Prostate cancer, for reasons that are never adequately explained, has never managed to get the attention its deadliness deserves.
September was Prostate Cancer Awareness Month, and it probably passed without you even knowing it. Today’s Page 1A of The Robesonian isn’t pink. And warnings about the dangers of prostate cancer aren’t sprinkled here and there during a broadcast of an NFL football game.
So we, as part of the media, will accept blame for not outing this somewhat silent killer, and pledge to do better, beginning with today’s Our View.
Some numbers: Prostate cancer is the No. 2 cancer killer of men in this country, behind only lung cancer. Each year in the United States about a quarter million men are diagnosed with the disease, and during 2011, according to the American Cancer Society, 33,720 men will die of the disease — a figure that bumps up against the number of women who are expected to die this year with breast cancer.
Prostate cancer mostly affects men over age 50, and it’s said that all men, if they live long enough, will eventually suffer with the disease. Robeson County’s population, which is aging and disproportionately minority, is especially vulnerable to the disease. Like most cancers, it is treatable, with prostate cancer survivors leading long lives that are high in quality.
But survivability is linked directly to an early diagnosis. Too many men, because of the unpleasantness of prostate cancer exams, aren’t diligent about having regular screenings for the disease. That is something else that the disease shares with breast cancer.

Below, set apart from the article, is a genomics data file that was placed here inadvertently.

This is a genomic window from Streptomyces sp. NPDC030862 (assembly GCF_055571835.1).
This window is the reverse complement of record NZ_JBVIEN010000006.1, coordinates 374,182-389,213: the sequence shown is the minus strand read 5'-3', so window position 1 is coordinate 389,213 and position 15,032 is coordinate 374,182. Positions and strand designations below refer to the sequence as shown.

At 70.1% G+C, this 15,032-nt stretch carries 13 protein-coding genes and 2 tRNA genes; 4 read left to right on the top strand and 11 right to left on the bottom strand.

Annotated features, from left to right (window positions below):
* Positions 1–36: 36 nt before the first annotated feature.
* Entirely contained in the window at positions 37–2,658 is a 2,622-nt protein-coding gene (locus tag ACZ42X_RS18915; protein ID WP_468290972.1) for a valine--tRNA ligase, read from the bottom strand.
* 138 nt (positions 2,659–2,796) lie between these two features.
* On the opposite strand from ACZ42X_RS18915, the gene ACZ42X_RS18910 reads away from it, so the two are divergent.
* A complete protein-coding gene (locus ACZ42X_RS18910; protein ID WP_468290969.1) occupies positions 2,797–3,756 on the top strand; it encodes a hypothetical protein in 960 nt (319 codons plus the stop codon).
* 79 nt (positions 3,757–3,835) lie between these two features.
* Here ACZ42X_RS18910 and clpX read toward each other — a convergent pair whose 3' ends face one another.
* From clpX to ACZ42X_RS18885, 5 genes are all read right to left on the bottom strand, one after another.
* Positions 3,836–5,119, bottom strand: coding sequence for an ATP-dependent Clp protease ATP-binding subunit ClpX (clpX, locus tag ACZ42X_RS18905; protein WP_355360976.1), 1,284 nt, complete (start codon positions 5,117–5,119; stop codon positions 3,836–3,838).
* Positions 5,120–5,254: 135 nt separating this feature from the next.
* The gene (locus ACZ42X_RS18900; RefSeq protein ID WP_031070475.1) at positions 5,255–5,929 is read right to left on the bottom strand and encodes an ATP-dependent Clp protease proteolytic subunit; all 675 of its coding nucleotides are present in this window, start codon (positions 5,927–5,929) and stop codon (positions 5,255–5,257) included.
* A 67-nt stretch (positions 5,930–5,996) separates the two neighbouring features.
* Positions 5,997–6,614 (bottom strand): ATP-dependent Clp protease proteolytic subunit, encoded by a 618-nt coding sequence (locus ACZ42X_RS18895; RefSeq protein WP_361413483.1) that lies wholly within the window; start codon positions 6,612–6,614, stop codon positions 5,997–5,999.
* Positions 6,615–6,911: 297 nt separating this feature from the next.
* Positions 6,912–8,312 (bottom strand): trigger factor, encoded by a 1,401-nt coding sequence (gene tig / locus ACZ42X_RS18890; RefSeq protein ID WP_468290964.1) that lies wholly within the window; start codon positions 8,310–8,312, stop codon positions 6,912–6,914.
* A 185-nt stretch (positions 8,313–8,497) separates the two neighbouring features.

Prostate cancer does little to announce its arrival. A person can suffer with the disease for an extended period of time before symptoms begin to appear. When the symptoms do, they are restricted to urination — weak stream; inability to urinate; frequent urination; burning sensation during urination; and blood in the urine.
Currently, there is a debate in the medical community about the best methods of screening for prostate cancer, with some physicians recommending against regular digital exams and others saying PSA tests aren’t dependable. Over diagnosis is a problem with prostate cancer, but we are certain that is preferred to under diagnosis.
Our message today is simply to remind our readers about the frequency of the disease, its ability to kill, the importance of screenings — and, this is the good part, the likelihood of the disease being successfully treated if detected in time, and the promise of a long and normal life that follows.